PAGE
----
Agonizing Essays

1242 words - 5 pages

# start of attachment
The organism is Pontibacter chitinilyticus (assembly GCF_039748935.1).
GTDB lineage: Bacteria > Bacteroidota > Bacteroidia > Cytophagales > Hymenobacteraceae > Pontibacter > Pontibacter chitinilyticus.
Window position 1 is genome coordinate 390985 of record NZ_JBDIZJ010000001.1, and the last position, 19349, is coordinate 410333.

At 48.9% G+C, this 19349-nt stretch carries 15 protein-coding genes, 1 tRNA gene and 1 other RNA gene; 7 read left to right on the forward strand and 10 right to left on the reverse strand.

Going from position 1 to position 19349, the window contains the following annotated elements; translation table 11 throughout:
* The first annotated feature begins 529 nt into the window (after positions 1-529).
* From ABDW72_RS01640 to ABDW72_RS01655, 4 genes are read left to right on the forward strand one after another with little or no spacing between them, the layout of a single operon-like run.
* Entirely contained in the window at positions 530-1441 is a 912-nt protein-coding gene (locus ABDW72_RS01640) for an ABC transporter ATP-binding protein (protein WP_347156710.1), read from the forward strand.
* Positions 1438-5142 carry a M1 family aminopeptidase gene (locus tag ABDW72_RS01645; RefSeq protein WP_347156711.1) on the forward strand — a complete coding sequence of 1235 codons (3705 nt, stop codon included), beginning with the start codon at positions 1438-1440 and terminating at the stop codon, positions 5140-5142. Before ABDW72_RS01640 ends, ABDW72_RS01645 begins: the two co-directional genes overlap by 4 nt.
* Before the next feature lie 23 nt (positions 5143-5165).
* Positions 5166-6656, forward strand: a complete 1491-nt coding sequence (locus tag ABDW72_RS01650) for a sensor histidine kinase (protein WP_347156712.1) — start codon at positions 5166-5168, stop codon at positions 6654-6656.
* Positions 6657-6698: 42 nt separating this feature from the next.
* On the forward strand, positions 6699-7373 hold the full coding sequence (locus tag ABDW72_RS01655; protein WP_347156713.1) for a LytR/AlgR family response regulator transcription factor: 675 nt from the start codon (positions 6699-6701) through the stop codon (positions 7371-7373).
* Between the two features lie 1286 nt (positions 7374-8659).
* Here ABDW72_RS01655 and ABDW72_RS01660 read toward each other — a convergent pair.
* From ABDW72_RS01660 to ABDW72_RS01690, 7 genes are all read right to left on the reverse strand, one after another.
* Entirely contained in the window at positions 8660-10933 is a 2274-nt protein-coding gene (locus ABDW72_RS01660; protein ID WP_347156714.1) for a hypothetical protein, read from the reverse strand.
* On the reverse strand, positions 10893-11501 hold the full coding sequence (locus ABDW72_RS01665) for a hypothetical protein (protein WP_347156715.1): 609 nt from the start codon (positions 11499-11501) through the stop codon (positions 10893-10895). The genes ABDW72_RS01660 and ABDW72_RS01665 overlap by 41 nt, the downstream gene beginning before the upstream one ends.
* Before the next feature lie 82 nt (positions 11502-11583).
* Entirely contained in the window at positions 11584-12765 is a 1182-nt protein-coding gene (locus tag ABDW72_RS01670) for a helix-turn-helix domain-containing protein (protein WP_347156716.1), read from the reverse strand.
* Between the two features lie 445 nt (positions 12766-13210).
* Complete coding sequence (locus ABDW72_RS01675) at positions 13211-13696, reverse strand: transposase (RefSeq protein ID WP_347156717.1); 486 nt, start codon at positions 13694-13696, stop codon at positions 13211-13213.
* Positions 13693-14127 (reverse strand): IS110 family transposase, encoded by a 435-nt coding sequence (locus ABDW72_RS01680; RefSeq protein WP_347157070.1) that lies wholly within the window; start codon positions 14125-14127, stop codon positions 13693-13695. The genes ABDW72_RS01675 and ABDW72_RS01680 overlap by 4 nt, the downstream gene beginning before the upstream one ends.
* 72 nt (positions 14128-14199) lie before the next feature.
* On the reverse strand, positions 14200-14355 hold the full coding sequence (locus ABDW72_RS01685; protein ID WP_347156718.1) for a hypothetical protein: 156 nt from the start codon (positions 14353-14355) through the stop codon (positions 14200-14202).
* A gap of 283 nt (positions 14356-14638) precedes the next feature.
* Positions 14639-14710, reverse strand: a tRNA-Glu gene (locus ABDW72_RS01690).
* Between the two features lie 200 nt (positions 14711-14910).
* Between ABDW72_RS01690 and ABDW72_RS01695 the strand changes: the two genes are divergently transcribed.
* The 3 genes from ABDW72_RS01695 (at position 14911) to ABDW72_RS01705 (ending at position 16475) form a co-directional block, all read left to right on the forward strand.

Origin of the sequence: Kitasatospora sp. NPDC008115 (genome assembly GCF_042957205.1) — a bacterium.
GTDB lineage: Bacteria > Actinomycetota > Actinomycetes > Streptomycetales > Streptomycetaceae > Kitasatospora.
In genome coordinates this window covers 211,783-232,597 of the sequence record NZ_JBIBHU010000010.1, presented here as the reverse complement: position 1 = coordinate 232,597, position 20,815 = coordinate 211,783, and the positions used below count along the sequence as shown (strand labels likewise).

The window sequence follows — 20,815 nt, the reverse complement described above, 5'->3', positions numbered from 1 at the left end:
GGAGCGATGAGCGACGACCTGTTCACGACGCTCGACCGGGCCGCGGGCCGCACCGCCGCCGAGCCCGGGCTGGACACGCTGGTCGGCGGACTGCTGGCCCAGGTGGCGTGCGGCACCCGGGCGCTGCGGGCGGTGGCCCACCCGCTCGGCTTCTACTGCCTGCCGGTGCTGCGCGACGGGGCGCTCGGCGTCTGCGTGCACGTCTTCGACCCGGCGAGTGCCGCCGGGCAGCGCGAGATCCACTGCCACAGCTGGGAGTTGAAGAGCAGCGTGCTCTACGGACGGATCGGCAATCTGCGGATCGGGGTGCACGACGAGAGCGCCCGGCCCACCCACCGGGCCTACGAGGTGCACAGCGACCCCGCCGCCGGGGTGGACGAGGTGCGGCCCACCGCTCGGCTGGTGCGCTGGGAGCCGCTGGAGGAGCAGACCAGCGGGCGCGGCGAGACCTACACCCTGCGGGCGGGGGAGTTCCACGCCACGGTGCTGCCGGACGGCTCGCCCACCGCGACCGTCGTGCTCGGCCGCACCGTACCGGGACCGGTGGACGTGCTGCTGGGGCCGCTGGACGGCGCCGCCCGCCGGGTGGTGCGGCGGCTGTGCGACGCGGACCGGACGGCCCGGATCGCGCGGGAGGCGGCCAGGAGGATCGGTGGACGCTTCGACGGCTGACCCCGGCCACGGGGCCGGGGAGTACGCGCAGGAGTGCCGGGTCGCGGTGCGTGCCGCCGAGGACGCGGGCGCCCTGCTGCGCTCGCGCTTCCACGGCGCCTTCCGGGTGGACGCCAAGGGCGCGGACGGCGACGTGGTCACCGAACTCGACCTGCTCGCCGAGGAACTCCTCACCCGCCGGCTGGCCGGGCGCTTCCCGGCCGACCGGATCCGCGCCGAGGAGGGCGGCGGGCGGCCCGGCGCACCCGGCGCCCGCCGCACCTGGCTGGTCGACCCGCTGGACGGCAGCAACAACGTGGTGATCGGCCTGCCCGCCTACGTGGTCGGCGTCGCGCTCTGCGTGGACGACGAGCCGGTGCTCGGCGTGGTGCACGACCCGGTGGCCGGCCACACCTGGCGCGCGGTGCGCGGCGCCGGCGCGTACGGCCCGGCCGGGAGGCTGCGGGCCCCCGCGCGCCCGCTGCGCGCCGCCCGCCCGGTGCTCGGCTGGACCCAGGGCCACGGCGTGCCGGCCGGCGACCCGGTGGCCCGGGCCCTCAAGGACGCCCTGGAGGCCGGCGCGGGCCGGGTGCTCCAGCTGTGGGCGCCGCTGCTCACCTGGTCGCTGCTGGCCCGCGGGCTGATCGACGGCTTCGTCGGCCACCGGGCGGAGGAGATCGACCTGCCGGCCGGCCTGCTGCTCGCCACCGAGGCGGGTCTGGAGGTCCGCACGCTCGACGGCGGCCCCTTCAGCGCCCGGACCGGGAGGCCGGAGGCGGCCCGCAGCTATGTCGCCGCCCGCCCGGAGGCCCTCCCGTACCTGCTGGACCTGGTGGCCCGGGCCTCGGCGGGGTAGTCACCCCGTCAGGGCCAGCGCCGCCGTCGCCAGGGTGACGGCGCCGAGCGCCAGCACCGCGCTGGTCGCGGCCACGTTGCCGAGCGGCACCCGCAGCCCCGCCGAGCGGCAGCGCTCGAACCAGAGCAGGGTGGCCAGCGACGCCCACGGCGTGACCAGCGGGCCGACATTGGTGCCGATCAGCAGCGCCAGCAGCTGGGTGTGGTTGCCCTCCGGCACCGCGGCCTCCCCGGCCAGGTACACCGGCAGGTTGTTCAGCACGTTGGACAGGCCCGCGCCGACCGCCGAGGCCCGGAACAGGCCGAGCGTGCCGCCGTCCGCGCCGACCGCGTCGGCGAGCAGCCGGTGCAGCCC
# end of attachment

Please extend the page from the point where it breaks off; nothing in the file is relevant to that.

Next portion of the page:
AP students agonize over essay writing, knowing that their essays account for a major portion of their score on the exam. Understandably, there is concern. They want to do well. I wish there were a magic formula to essay success, but there isn't. I have tried to come up with a essay planner that works, but the trouble with something like that is that it cannot possibly account for all the variables that exist when a particular student reads and responds to a passage. Therefore, this little essay is an attempt to steer my AP students towards a philosophy of essay writing instead of trying to have an approach or a system.Where to begin? A few thoughts on beginning any essayBefore all else, as writers we must have something to say. And if it's not important or significant, then it is not generally worth saying. From what I can tell, all passages used on AP tests have something to reveal to readers. Before we write one single word about imagery or diction, we MUST figure out what that something is. What does this author have to say to us about being human, about our shared experiences, about our fears, our sorrows, our victories? Find this and you will have something to say. This something is what I call the "So What" and without it, your essay will be meaningless.So, if there is a step one, it is this: read and understand the passage given. This understanding of the meaningful, of the So What, is what will allow you to write an insightful essay. When you have something to say, your voice will be heard in your writing and you will have a place to go. When you have something to say, all else falls into line to fit that purpose. When you realize, for example, that the passage from Obasan is about (for one thing) heroism in small acts of kindness, then you can write about the images that helped you see that. When you realize what the author wanted you to know, it suddenly becomes easier to see how she/he crafted the work to reveal the truth to you. You will see, almost as a revelation, that the structure of the passage gives us the universal contrasted with the individual. The hopelessness of the whole is contrasted with the hopefulness of the one. But until you see the human purpose in the writing, you won't have anything to say.It seems the hardest thing for AP students to do is write literary analysis. Okay, then lets not call it that. Let's just say we're writing our ideas about a particular piece of writing. Why is it that when I supply thought-provoking questions about a novel or other work that the answers (small little essays, really) are often well-developed, thoughtful, empathetic responses that are, essentially, literary analysis, but when I present students with an essay prompt designed to effect the same result, the results are dismal and disappointing, not only for me but also for the writer. I am disappointed because I know what you can do. You are disappointed because you don't understand why you can't write.You can write. You have...

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